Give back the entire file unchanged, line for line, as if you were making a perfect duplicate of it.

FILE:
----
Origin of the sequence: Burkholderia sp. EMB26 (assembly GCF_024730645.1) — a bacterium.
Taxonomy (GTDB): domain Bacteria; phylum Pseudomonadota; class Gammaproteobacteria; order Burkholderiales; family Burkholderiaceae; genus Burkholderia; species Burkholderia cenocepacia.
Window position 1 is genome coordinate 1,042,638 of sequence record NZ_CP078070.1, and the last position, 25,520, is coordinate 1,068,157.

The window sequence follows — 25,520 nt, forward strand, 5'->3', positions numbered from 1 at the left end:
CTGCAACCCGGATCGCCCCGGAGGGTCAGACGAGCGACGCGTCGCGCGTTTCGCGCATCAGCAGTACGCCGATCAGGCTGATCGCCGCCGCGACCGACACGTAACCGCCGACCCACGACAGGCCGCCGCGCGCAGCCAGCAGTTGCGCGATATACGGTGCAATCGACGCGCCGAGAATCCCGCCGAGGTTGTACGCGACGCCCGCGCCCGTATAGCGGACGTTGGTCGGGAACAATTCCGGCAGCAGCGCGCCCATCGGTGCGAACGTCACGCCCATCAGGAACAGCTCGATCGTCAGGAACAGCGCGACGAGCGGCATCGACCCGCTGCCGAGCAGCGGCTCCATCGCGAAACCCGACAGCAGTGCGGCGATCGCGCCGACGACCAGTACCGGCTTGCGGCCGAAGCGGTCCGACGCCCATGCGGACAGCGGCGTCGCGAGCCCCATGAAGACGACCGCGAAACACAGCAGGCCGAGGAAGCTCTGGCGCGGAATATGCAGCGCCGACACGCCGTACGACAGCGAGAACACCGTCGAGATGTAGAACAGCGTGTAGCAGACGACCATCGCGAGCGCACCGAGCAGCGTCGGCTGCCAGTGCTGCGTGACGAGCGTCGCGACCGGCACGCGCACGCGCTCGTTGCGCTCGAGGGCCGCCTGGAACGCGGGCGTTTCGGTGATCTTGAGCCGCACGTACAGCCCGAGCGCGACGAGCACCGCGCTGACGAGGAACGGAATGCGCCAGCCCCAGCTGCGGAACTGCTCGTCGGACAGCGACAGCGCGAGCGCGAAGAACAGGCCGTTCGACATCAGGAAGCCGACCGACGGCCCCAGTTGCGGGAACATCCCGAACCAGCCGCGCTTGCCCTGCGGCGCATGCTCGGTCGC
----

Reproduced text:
Origin of the sequence: Burkholderia sp. EMB26 (assembly GCF_024730645.1) — a bacterium.
Taxonomy (GTDB): domain Bacteria; phylum Pseudomonadota; class Gammaproteobacteria; order Burkholderiales; family Burkholderiaceae; genus Burkholderia; species Burkholderia cenocepacia.
Window position 1 is genome coordinate 1,042,638 of sequence record NZ_CP078070.1, and the last position, 25,520, is coordinate 1,068,157.

The window sequence follows — 25,520 nt, forward strand, 5'->3', positions numbered from 1 at the left end:
CTGCAACCCGGATCGCCCCGGAGGGTCAGACGAGCGACGCGTCGCGCGTTTCGCGCATCAGCAGTACGCCGATCAGGCTGATCGCCGCCGCGACCGACACGTAACCGCCGACCCACGACAGGCCGCCGCGCGCAGCCAGCAGTTGCGCGATATACGGTGCAATCGACGCGCCGAGAATCCCGCCGAGGTTGTACGCGACGCCCGCGCCCGTATAGCGGACGTTGGTCGGGAACAATTCCGGCAGCAGCGCGCCCATCGGTGCGAACGTCACGCCCATCAGGAACAGCTCGATCGTCAGGAACAGCGCGACGAGCGGCATCGACCCGCTGCCGAGCAGCGGCTCCATCGCGAAACCCGACAGCAGTGCGGCGATCGCGCCGACGACCAGTACCGGCTTGCGGCCGAAGCGGTCCGACGCCCATGCGGACAGCGGCGTCGCGAGCCCCATGAAGACGACCGCGAAACACAGCAGGCCGAGGAAGCTCTGGCGCGGAATATGCAGCGCCGACACGCCGTACGACAGCGAGAACACCGTCGAGATGTAGAACAGCGTGTAGCAGACGACCATCGCGAGCGCACCGAGCAGCGTCGGCTGCCAGTGCTGCGTGACGAGCGTCGCGACCGGCACGCGCACGCGCTCGTTGCGCTCGAGGGCCGCCTGGAACGCGGGCGTTTCGGTGATCTTGAGCCGCACGTACAGCCCGAGCGCGACGAGCACCGCGCTGACGAGGAACGGAATGCGCCAGCCCCAGCTGCGGAACTGCTCGTCGGACAGCGACAGCGCGAGCGCGAAGAACAGGCCGTTCGACATCAGGAAGCCGACCGACGGCCCCAGTTGCGGGAACATCCCGAACCAGCCGCGCTTGCCCTGCGGCGCATGCTCGGTCGC